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A Pilot Study of Changes in Cerebral Blood Flow Velocity, Resistance, and Vital Signs Following a Painful Stimulus in the Premature Infant



doi: 10.1097/01.ANC.0000267914.96844.ce
Original Research

PURPOSE The purpose of this pilot study was to determine the cerebral blood flow velocity and resistance changes and vital signs following a painful stimulus in the premature infant.

SUBJECTS A convenience sample of 12 infants was randomly assigned to one of 2 treatment groups. In the final analysis, there were 10 infants younger than 24 hours of age and between 25 and 32 weeks' gestational age.

DESIGN A randomized 2-period, 2-group, crossover design was used.

METHODS Cerebral blood flow velocity and resistance were measured via a Doppler head ultrasound transducer placed over the anterior fontanel. Vital signs were measured with a cardiorespiratory monitor. The infant then received the heel stick procedure or the sham procedure (heel preparation with no heel puncture). Each infant served as his or her own control. After each procedure, there was ultrasound and vital sign measurement at 15, 60, 120, 180, 240, and 300 seconds. Thereafter, the alternate treatment was used and 6 more measurements were taken.

MAIN OUTCOME MEASURES Cerebral values: peak systolic velocity (PSV) and resistive index (RI); vital signs: heart rate, respiratory rate, oxygen saturation (SpO2), and blood pressure.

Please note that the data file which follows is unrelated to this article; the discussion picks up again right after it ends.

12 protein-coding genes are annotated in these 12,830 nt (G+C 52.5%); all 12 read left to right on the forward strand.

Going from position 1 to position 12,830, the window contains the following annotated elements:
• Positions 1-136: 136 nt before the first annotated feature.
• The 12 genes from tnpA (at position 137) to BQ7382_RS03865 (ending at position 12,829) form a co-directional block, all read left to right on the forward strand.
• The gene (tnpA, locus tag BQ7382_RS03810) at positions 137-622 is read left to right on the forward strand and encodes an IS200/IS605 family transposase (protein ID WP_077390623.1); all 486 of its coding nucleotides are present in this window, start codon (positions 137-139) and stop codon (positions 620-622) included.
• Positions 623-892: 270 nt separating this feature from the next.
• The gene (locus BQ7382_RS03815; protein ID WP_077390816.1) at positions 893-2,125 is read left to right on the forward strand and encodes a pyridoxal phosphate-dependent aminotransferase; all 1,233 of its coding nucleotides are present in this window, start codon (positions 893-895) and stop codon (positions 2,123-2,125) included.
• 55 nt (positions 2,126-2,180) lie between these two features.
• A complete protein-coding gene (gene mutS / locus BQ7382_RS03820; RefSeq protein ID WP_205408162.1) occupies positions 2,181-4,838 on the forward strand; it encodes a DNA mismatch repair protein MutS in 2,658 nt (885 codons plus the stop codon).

RESULTS Treatment groups were similar at baseline except for gestational age. There were no carryover or period effects in the crossover design for the primary outcomes except for SpO2. There was a significant group effect (heel stick compared with sham) (P = .009) for peak systolic velocity; however, there were no significant differences between groups at each time point. Two subjects had a distinctive pattern based on simultaneous changes in flow and resistance: when flow velocity increased, resistance decreased. This may be reflective of risk for intraventricular hemorrhage (IVH). Mean arterial blood pressure (MAP) was not significant. However, heart rate was significantly different between stick and sham at 15 seconds (P = .022); respiratory rate was significant at 180 seconds (P = .029); and SpO2 was significant at 3 different time points. There were no significant correlations between PSV and mean arterial blood pressure and PSV and SpO2 when comparing stick to sham.

CONCLUSIONS This is a study based on a small sample size. However, the Doppler-measured peak systolic velocity increases significantly after a painful stimulus. The clinical implication of this finding needs to be established.

1University of Louisville School of Nursing, Louisville, Ky

2Department of Biostatistics at the Medical College of Georgia, Augusta.

Address correspondence to Rosalie O. Mainous, PhD, ARNP, 10811 Little Pond Road, Goshen, KY 40026. E-mail:

Supported by NIH grant R15 NR04972-01 and Norton HealthCare Nursing Research Grant ANR 111.

© 2007 National Association of Neonatal Nurses